Spiros Mantzavinos, currently a Northeastern University Doctoral Candidate in Electrical and Computer Engineering and Gordon Engineering Leadership Fellow, had the opportunity to meet Secretary Napolitano. Mantzavinos said, “It was an honor to host Secretary Napolitano for a visit to our ALERT whole-body imaging lab. Receiving attention and recognition from such a prominent figure in the national security arena assures the relevance of the advances we are making.”
An Introduction to the Research and Industrial Collaboration Conference (RICC) October 3, 2012
For more than a decade, the RICC has fostered in-depth dialog among members of the academic, industrial and government communities interested in collaboration in subsurface sensing and imaging and homeland security related topics. This video, taken at the 2011 RICC, provides an overview of the successful event from the perspective of its participants.
Nextgov.com spotlights ALERT partnership with L3 October 3, 2012
The Homeland Security Department has funded a $1.1 million project at Northeastern University to advance the technique of using medical CT scans for bomb detection.
The research will be aimed at modifying computer tomography systems to automatically recognize explosives and items that can be used for detonation, according to federal business databases.Read More
ALERT@NU hosts FEMA Region 1 Research to Resilience Workshop September 28, 2012
ALERT at Northeastern is proud to have hosted the FEMA Region 1 “Research to Resilience” Workshop held in Boston, MA on September 27, 2012. More than 200 attendees and 11 DHS Centers of Excellence (COEs) participated in this event.
The Research to Resilience Workshop was developed to link local and government agencies with DHS Centers of Excellence (COEs) in hopes of accelerating the transition of center developed research and education to improve preparedness. This inaugural event was administered through the Department of Homeland Security (DHS) Science and Technology Directorate Office of University Programs and FEMA Region 1.
ALERT co-director, Prof. Michael B. Silevitch, gave one of the opening presentations for this half-day workshop. The day included discussions about establishing a framework for transition, examples of successful partnerships, a research showcase, and a tabletop exercise to work through the process of transitioning specific COE technology into use.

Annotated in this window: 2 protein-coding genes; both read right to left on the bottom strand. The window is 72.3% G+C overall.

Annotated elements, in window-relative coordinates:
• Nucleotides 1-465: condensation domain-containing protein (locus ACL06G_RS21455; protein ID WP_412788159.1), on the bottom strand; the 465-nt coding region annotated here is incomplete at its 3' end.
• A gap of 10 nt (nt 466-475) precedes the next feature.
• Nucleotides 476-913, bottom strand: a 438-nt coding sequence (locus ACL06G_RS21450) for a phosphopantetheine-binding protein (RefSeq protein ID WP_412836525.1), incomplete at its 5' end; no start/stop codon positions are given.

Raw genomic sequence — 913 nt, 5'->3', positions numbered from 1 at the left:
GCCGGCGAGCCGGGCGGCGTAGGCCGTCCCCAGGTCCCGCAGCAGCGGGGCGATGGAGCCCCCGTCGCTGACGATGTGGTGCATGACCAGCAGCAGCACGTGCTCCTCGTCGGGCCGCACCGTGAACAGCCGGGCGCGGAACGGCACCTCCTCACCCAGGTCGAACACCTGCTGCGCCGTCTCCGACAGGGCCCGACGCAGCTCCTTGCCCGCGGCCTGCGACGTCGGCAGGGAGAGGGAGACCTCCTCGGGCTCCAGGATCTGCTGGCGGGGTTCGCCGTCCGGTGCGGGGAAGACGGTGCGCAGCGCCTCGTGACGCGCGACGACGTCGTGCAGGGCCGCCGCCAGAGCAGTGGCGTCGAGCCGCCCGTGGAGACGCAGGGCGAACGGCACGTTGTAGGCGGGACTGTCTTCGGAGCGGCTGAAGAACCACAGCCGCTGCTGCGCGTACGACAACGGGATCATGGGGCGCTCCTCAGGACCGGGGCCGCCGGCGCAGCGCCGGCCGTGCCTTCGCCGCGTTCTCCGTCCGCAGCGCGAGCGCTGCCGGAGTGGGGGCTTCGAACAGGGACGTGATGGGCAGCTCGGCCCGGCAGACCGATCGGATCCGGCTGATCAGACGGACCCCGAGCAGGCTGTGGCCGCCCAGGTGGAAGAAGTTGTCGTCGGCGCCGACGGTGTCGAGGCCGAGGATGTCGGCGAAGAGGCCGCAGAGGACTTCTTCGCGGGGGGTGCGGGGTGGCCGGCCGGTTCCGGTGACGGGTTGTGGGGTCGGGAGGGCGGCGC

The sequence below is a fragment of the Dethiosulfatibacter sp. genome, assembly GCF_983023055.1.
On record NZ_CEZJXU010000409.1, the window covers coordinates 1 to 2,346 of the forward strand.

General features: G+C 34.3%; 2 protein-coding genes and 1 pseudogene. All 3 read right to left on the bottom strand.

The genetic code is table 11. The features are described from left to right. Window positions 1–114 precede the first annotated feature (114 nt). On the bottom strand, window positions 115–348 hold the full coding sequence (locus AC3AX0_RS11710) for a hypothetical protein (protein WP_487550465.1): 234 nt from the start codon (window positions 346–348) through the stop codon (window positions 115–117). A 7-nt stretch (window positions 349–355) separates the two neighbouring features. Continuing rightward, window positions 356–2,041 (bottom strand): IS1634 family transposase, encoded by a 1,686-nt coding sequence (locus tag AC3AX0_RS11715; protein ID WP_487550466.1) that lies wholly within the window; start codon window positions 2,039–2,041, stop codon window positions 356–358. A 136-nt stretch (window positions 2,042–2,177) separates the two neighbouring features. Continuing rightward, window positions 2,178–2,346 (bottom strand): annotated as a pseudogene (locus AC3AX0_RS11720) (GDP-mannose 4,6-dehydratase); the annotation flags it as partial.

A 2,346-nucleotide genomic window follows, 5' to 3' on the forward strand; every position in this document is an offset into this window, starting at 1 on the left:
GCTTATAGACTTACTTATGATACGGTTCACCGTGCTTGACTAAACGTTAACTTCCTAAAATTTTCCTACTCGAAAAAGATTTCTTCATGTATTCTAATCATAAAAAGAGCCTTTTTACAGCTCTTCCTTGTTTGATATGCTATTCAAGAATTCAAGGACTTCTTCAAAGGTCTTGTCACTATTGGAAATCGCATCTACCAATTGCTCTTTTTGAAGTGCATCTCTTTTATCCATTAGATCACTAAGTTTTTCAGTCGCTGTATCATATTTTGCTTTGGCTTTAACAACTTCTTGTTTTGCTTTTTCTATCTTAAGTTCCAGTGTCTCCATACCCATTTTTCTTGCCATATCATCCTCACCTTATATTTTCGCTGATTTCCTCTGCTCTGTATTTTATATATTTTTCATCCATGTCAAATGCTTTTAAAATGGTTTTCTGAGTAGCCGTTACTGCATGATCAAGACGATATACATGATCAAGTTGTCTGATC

During the research and technology showcase, the COEs displayed their research achievements at 17 different booths, holding more than 30 hands-on demos for attendees. ALERT at Northeastern showcased its tools developed in video analytics, IED detection, and explosives detection sensors. ALERT at University of Rhode Island also made a strong showing in areas including the development of blast-resistant materials.Read More
ALERT, Square One partnership leads to NSF Small Business award August 6, 2012
ALERT researchers at Northeastern University partnered with Square One Systems Design to win a National Science Foundation Engineering Research Center – Small Business award in the area of automated landmine detection. This promising partnership leverages the strengths of academic and industry experts for a project with broad humanitarian and research potential
The partnership involves pairing Square One’s Walking Tri-Sphere (WTS) robot with ALERT’s Ground-Penetrating Radar solution. The WTS robot has the ability to autonomously negotiate rugged terrain, making it well suited for operating in a buried explosives environment, but object detection was a missing critical component. ALERT deputy director Carey Rappaport and researcher Jose Martinez are leading the Northeastern team in developing an effective and inexpensive Ground-Penetrating Radar (GPR) solution. If successful, the combined GPR-WTS system will enhance automated characterization of subsurface environments.
Current methods of demining involve slow and dangerous manual probing, or use very expensive and often delicate advanced technology. Square One and ALERT hope that this partnership will blaze a path toward fully automated demining operations and serve as a jumping off point to other significant subsurface characterizations.
In addition to the humanitarian benefits, this partnership creates a wealth of opportunities for student participation. Graduate and undergraduate students at Northeastern are actively involved in this cutting-edge design project, participating in computational modeling, reconstruction algorithm development, and antenna design and testing aspects.
Northeastern Ph. D. student Margery Hines, working with Carey Rappaport, won judges’ choice in the 2012 National NSF IGERT Online Video & Poster competition for her presentation of a computational study that demonstrated an ability to locate both metallic and non-metallic anti-personnel landmines.